14. Schwemmler, W. and G. Gassner, eds. 1989. Insect Endocytobiosis: Morphology, Physiology, Genetics, Evolution. Boca Raton, FL CRC Press.Google Scholar
  15. Sinden, R. E. 1984. The biology of Plasmodium in the mosquito. Experientia 40:1330–1340.PubMedCrossRefGoogle Scholar
  16. Sleigh, M. A. 1989. Protozoa and other Protists. Hodder and Stoughton, London.Google Scholar
  17. Smith, D. C., and A. E. Douglas. 1987. The Biology of Symbiosis. Edward Arnold, London.Google Scholar
  18. Undeen, A. H., and J. Vavra. 1997. Research methods for entomopathogenic protozoa In: Manual of Techniques in Insect Pathology, (ed) L. Lacy. Academic Press, San Diego. pp. 117–149.CrossRefGoogle Scholar
  19. Vanhamme, L., and E. Pays. 1995. Control of gene expression in trypanosomes. Microbiol. Rev. 59:223–240.PubMedGoogle Scholar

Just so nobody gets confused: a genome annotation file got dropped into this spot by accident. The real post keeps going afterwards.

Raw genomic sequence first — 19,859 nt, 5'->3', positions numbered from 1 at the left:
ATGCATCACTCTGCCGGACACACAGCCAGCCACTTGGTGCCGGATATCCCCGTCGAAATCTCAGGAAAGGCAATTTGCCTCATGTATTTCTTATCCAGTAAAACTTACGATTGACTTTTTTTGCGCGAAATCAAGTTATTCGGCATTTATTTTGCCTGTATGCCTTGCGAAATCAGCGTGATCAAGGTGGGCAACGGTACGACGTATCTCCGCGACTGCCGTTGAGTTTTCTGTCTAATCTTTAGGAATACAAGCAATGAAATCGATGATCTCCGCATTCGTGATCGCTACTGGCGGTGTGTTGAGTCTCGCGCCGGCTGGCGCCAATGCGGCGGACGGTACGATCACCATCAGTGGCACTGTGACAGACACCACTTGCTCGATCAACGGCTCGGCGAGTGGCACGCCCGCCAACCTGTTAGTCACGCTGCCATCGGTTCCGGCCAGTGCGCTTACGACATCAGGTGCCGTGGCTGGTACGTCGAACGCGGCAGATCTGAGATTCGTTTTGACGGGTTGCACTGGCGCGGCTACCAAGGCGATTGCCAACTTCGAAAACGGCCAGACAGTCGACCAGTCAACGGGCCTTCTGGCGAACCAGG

20. Wallis, F. G. 1964. The trypanosomatid parasites of insects and arachnids. Exp. Parasitai. 18:124–138.Google Scholar

Specific References

  1. Bastin, P., K. R. Matthews, and K. Gull. 1996. The paraflagellar rod of Kinetoplastida: solved and unsolved questions. Parasitai. Today 12:302–306.CrossRefGoogle Scholar
  2. Batson, B. S. 1983. Tetrahymena dimorpha sp. nov. (Hymenostomatida: Tetrahymenidae), a new ciliate parasite of Simuliidae (Diptera) with potential as a model for the study of ciliate morphogenesis. Phil. Trans. Roy. Soc. 301B:345–363.Google Scholar
  3. Breznak, J. A. 1984. Biochemical aspects of symbiosis between termites and their intestinal microbiota. In: Invertebrate-Microbial Interactions, (eds.) J. M. Anderson, A. D. M. Rayner, and D. W. H Walton. Cambridge Univ. Press, pp. 173–204.Google Scholar